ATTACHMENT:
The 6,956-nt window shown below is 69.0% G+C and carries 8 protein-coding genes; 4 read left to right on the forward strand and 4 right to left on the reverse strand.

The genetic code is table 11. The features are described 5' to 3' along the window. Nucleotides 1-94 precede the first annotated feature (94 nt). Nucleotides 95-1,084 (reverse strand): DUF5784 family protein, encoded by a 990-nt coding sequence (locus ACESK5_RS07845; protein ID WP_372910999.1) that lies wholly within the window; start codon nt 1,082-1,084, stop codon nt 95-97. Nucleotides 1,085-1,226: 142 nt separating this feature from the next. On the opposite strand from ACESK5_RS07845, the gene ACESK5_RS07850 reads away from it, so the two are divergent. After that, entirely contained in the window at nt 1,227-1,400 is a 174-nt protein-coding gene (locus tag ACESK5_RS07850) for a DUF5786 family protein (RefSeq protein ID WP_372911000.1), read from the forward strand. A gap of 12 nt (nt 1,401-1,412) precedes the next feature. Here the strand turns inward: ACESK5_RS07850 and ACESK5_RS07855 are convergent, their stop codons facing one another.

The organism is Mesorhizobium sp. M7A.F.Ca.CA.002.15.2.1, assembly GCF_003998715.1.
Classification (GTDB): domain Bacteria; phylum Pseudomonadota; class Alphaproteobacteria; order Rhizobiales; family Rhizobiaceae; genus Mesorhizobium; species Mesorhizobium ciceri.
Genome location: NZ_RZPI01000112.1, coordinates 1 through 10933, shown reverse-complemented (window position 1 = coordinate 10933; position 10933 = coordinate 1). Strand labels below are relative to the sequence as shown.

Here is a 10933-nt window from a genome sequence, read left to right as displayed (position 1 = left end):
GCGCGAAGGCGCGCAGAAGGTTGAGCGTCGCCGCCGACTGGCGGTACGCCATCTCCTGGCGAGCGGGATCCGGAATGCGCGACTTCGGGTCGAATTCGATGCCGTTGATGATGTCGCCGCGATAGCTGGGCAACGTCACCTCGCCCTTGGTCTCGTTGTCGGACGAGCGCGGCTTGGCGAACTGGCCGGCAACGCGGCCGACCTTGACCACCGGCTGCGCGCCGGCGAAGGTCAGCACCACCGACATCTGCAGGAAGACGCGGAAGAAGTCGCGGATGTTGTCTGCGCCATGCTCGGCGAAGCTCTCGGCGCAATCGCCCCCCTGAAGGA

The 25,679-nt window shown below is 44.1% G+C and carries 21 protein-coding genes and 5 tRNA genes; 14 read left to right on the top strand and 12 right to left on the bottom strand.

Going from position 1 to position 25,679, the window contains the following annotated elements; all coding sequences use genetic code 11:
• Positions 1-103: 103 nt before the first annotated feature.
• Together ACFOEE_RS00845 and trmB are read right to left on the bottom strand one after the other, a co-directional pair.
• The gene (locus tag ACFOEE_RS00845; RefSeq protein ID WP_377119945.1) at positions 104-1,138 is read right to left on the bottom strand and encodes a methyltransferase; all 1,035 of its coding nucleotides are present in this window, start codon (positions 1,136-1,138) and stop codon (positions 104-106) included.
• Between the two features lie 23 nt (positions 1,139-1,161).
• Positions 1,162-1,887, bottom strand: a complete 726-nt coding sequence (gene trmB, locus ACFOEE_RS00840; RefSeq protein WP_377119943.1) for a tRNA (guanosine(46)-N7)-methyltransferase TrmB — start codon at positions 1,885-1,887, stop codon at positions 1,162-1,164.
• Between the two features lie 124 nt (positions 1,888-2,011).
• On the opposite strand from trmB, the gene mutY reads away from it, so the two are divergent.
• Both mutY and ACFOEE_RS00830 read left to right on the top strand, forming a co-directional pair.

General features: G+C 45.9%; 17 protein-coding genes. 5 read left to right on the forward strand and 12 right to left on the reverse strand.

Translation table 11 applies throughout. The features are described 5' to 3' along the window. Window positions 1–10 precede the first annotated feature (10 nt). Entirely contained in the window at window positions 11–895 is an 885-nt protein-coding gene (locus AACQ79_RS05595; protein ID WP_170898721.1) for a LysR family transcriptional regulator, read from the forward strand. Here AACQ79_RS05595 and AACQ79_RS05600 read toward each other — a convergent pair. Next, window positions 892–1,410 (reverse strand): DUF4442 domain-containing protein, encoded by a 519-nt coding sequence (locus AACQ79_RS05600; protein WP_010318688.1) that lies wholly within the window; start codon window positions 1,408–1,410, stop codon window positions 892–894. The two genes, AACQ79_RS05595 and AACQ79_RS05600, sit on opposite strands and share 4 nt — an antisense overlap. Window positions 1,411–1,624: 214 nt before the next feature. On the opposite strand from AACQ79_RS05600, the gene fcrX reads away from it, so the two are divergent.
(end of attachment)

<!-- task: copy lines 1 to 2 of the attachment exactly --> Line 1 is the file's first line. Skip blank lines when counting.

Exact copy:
The 6,956-nt window shown below is 69.0% G+C and carries 8 protein-coding genes; 4 read left to right on the forward strand and 4 right to left on the reverse strand.

The genetic code is table 11. The features are described 5' to 3' along the window. Nucleotides 1-94 precede the first annotated feature (94 nt). Nucleotides 95-1,084 (reverse strand): DUF5784 family protein, encoded by a 990-nt coding sequence (locus ACESK5_RS07845; protein ID WP_372910999.1) that lies wholly within the window; start codon nt 1,082-1,084, stop codon nt 95-97. Nucleotides 1,085-1,226: 142 nt separating this feature from the next. On the opposite strand from ACESK5_RS07845, the gene ACESK5_RS07850 reads away from it, so the two are divergent. After that, entirely contained in the window at nt 1,227-1,400 is a 174-nt protein-coding gene (locus tag ACESK5_RS07850) for a DUF5786 family protein (RefSeq protein ID WP_372911000.1), read from the forward strand. A gap of 12 nt (nt 1,401-1,412) precedes the next feature. Here the strand turns inward: ACESK5_RS07850 and ACESK5_RS07855 are convergent, their stop codons facing one another.